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American Arcadia Review for Steam

Side-scrolling puzzle platformers are nothing new. American Arcadia, from developer Out of the Blue Games and published by Raw Fury, seems to play into this in a tongue-in-cheek sort of way. The city of Arcadia is from another time, its fashion, technology, and overall aesthetic straight out of the 1970s. It’s playfully using a style out of vogue to subvert this apparent age with its twist gimmick: the city is an elaborate set for a reality show, unbeknownst to its citizens. Through this split worlds concept, American Arcadia promises an original take on narrative puzzle games, but fails to deliver much more than a run-of-the-mill experience. A well-executed and stylish one, yes, but it feels outdated nonetheless.

Trevor Hills, our first protagonist, is the epitome of the everyman: his mundane life is nothing more than work, sleep, and television. The first interesting thing to happen in his proximity is Gus, a coworker, winning a free vacation package. But before he has a chance to follow suit, a mysterious companion warns him of the true nature of Arcadia’s “travel agents”: they’re going to kill him, because he’s not contributing to ratings the way they want. This ominous voice, later revealed to be our deuteragonist Angela, guides Trevor through the backrooms of this life-sized set. Her introduction establishes the vibe of the game going forward: two characters from opposite worlds working together to escape.

American Arcadia Review for Steam

The gameplay split allows players to control Angela in a radically different fashion than Trevor: her sections are a first-person investigation in a corporate tower, manipulating Arcadia from the outside to further Trevor’s escape. Her life is part spy thriller, part workplace drama, a radical departure from the sitcom-esque backdrop of Trevor’s fake world. Fortunately, her introduction also breaks Trevor out of his standard puzzle-platformer shenanigans. Angela’s access to CCTV monitors all around Arcadia lets players manipulate scene elements out of Trevor’s control: doors, elevators, cranes, and quite a bit more. The puzzles were never too demanding, as the interactable elements all had bright blue buttons on them, but I vastly prefer that to desperately clicking everything in a scene to find the obscure intended solution.

Because of low difficulty and frequent checkpoints in the gameplay, American Arcadia has little in the way of narrative stakes; we can rest assured from the start that our heroes will be successful. But this game clearly isn’t going for stakes. Its dialogue is full of jokes, especially the filler lines for examining optional items. While none of them quite landed for me, they definitely contributed to the game’s overall atmosphere, which is mostly cohesive. The scenes focusing solely on Trevor can feel over-reaching at times, like they were taken from a story with a gravity simply not present here. Those scenes are more frequent than I would like, but certainly not a total buzzkill.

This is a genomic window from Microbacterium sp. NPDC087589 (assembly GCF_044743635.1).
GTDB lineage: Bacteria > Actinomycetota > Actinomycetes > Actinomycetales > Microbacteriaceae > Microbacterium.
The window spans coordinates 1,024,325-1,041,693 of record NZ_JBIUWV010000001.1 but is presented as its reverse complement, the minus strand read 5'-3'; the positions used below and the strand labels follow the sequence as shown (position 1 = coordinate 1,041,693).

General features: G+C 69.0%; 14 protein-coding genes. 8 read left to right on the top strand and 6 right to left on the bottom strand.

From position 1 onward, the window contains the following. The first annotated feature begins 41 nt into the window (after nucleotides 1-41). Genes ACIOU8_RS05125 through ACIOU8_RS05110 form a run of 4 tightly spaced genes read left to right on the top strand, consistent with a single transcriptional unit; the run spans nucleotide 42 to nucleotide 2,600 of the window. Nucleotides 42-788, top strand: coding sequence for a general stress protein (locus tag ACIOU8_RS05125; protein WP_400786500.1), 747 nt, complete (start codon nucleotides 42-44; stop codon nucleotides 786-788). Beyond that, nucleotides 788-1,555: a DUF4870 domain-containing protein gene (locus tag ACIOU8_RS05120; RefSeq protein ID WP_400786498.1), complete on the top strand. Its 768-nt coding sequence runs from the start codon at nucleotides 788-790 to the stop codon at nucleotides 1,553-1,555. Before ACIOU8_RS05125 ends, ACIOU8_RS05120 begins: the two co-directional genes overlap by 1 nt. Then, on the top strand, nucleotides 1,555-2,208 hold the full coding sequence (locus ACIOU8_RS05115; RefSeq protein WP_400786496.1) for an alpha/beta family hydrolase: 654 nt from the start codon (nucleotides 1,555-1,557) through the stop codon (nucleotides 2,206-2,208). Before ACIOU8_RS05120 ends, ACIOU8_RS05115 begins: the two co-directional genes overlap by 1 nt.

For as critical as I may be of American Arcadia, its visuals are certainly a strong suit. The vibrant colors of the city are nothing if not pleasing, but hollow in a way bordering on uncanny: the perfect aesthetic for what is, ultimately, a lifeless set. But what I found much more interesting was exploring the areas not meant for the diegetic audience. Arcadia’s backrooms are introduced to us when Angela breaks Trevor into the “supercomputer room” of his office, which is massive and empty, save for thousands of employee memos piled up against every wall. The spaces out of view are abandoned and unsettling—offices with seated mannequins, ornate rooms with a single floodlight and heavy metal doors—and while this is by no means the primary setting for the game, it is the most unique, and as well executed as the rest.

With simple puzzles, a particular sense of humor, and style to spare, American Arcadia is a light-hearted romp through a wacky premise, and nothing more.

American Arcadia is available for PC via Steam. You can download the demo for free right now.

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Related: Reviews by John D’Auria

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Video games are my personal favorite art medium by far. I love how many ways an interactive story can be told, and I can't stop myself from getting hooked on a good puzzle. I'm a student majoring in game design and music, so I hope to make creative work a part of my life going forward.